I’ve often said the most important thing Texas government does is to provide educational opportunities for Texans and their children. I am still of that opinion even though there are those in this state who would abolish public education in favor of privatization of our schools.
The very future of this state, as well as this country, depends on how well educated future generations are. The key to a prosperous future for all of us is to be well prepared with an abundance of educational opportunities and demand the educational opportunities offered are of the highest quality and in keeping with the future needs of our economy and social interests.
The Legislature’s cuts to public education in the range of five billion dollars and ignoring the results of a lawsuit where the court found that Texas’ provisions for public education did not meet our constitutional mandate are all foreboding. Even more foreboding is the ever upward spiral of the cost of higher education. Since the Legislature abandoned its role of setting college tuition in our state and failed to adequately fund our colleges and universities, college tuition has more than quadrupled for most state colleges.
I’m also chagrined at the fact that too many of our legislators continue to advocate lowering the standard saying it is discouraging to students to not be able to do well enough on standardized tests or college entrance exams. They suggest lowering the standard instead of redoubling our efforts to get our students up to speed. It seems that advocates of lower standards would take lessons from winning coaches who continually raise the bar at practice and the requirements to join the team in seeking winners. Students who are coddled and simply pushed through any educational process will sooner or later be sorely disappointed when they face the challenges of the real world. Employers will not lower the standards, and as I have often told graduating classes to whom I speak, you may set out to conquer the world but you should be advised that the world fights back.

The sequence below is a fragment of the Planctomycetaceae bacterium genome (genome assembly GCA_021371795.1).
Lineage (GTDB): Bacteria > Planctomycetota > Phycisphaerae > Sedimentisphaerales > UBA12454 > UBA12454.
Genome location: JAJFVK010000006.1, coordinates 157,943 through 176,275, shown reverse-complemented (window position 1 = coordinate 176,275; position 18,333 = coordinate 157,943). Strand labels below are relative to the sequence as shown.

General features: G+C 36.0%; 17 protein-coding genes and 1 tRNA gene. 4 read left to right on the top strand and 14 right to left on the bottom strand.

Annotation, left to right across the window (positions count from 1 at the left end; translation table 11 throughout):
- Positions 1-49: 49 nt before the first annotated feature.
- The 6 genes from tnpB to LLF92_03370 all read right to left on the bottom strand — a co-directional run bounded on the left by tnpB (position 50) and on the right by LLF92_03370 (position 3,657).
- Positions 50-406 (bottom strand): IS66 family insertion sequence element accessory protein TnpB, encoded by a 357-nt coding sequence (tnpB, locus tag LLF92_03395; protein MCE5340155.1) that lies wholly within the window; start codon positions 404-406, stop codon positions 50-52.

Preparing for future quality education in this state requires not only a financial commitment but a commitment to look with long-term perspectives. One thing which should be observed, monitored and responded to is the demographics of the future population of this state which tells us much about where and what our future educational needs are and will be.
Something which should be studied are the following facts. There are 5,215,282 students in our public school system in Texas. Of those 2,714,266, or 52%, are Hispanic. There are more than 659,000 African Americans, 202,000 Asians, and 1,500,000 Caucasians in our current system. Of these, 51.2% of our school population are considered at risk. Almost 60% are economically disadvantaged. Of all of these populations, only 7.6% are considered gifted and talented.
Texas' SAT scores have hit a 22 year low. Scores have declined overall by nine points. In math they have dropped six points. A perfect score for math is 800—Texas' average SAT score in math is 470. This is a sad commentary on how well Texas education is preparing our young people.
Our system will only get better when parents and non-parents start demanding more of our Legislature for education. We must do more to fund education and demand that it is well spent. We must demand lower college tuition to enable more to gain the knowledge necessary for a futuristic economy in our state, and one which will compete well in the world. Unless we present-day Texans do these things, our grandchildren and great grandchildren will not inherit the opportunity to live a better world as we did.